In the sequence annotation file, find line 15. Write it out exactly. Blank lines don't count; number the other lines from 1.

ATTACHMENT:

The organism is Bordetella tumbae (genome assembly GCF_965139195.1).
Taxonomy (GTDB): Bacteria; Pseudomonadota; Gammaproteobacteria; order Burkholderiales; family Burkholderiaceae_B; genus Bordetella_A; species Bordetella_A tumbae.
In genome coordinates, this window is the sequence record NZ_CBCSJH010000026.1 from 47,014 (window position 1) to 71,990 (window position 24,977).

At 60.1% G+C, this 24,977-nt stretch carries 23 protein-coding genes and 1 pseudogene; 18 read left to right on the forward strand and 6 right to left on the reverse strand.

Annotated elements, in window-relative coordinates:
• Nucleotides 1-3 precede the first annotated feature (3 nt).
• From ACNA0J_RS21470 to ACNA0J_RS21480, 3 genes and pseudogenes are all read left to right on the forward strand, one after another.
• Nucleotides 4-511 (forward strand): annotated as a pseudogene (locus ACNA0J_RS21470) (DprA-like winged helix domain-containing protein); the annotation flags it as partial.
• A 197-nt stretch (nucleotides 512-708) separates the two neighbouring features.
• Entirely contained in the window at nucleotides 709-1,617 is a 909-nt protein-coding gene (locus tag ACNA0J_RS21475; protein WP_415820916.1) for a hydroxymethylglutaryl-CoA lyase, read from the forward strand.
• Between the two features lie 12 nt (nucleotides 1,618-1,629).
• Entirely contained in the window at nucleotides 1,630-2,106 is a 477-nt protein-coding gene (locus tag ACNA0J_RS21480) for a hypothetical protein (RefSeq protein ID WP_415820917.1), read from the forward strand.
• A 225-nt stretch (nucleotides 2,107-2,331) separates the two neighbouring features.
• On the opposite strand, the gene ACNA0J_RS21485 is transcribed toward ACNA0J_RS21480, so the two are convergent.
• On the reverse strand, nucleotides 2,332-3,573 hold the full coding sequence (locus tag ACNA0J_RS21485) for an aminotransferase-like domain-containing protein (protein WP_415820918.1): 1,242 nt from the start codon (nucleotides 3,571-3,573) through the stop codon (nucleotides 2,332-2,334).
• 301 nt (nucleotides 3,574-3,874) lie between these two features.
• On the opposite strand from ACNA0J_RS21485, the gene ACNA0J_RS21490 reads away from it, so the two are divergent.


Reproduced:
• On the reverse strand, nucleotides 2,332-3,573 hold the full coding sequence (locus tag ACNA0J_RS21485) for an aminotransferase-like domain-containing protein (protein WP_415820918.1): 1,242 nt from the start codon (nucleotides 3,571-3,573) through the stop codon (nucleotides 2,332-2,334).